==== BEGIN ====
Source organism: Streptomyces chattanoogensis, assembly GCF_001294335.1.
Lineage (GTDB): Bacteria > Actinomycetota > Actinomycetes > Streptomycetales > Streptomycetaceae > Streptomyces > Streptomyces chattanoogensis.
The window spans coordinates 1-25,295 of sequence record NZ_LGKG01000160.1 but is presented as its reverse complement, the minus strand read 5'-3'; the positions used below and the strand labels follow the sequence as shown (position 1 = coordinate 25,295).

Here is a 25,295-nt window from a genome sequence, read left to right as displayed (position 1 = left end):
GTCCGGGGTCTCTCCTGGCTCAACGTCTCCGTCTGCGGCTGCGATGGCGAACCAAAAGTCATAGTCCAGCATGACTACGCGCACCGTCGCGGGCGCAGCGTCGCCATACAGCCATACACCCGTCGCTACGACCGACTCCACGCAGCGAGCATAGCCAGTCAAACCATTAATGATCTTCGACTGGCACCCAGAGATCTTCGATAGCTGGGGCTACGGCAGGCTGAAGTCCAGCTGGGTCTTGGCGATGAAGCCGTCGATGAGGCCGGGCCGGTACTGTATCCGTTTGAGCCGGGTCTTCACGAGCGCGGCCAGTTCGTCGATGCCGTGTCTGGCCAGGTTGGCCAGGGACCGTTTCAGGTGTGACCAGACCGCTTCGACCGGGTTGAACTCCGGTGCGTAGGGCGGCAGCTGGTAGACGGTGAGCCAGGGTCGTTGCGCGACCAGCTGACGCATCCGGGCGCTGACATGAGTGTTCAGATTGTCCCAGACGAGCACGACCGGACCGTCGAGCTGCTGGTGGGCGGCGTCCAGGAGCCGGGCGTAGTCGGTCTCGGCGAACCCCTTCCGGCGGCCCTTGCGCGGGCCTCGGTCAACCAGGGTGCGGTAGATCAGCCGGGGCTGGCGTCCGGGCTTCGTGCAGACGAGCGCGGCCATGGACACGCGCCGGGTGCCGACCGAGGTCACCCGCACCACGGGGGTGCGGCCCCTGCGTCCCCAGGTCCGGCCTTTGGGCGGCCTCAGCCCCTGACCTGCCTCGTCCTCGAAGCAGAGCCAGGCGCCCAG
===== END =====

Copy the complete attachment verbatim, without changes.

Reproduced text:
Source organism: Streptomyces chattanoogensis, assembly GCF_001294335.1.
Lineage (GTDB): Bacteria > Actinomycetota > Actinomycetes > Streptomycetales > Streptomycetaceae > Streptomyces > Streptomyces chattanoogensis.
The window spans coordinates 1-25,295 of sequence record NZ_LGKG01000160.1 but is presented as its reverse complement, the minus strand read 5'-3'; the positions used below and the strand labels follow the sequence as shown (position 1 = coordinate 25,295).

Here is a 25,295-nt window from a genome sequence, read left to right as displayed (position 1 = left end):
GTCCGGGGTCTCTCCTGGCTCAACGTCTCCGTCTGCGGCTGCGATGGCGAACCAAAAGTCATAGTCCAGCATGACTACGCGCACCGTCGCGGGCGCAGCGTCGCCATACAGCCATACACCCGTCGCTACGACCGACTCCACGCAGCGAGCATAGCCAGTCAAACCATTAATGATCTTCGACTGGCACCCAGAGATCTTCGATAGCTGGGGCTACGGCAGGCTGAAGTCCAGCTGGGTCTTGGCGATGAAGCCGTCGATGAGGCCGGGCCGGTACTGTATCCGTTTGAGCCGGGTCTTCACGAGCGCGGCCAGTTCGTCGATGCCGTGTCTGGCCAGGTTGGCCAGGGACCGTTTCAGGTGTGACCAGACCGCTTCGACCGGGTTGAACTCCGGTGCGTAGGGCGGCAGCTGGTAGACGGTGAGCCAGGGTCGTTGCGCGACCAGCTGACGCATCCGGGCGCTGACATGAGTGTTCAGATTGTCCCAGACGAGCACGACCGGACCGTCGAGCTGCTGGTGGGCGGCGTCCAGGAGCCGGGCGTAGTCGGTCTCGGCGAACCCCTTCCGGCGGCCCTTGCGCGGGCCTCGGTCAACCAGGGTGCGGTAGATCAGCCGGGGCTGGCGTCCGGGCTTCGTGCAGACGAGCGCGGCCATGGACACGCGCCGGGTGCCGACCGAGGTCACCCGCACCACGGGGGTGCGGCCCCTGCGTCCCCAGGTCCGGCCTTTGGGCGGCCTCAGCCCCTGACCTGCCTCGTCCTCGAAGCAGAGCCAGGCGCCCAG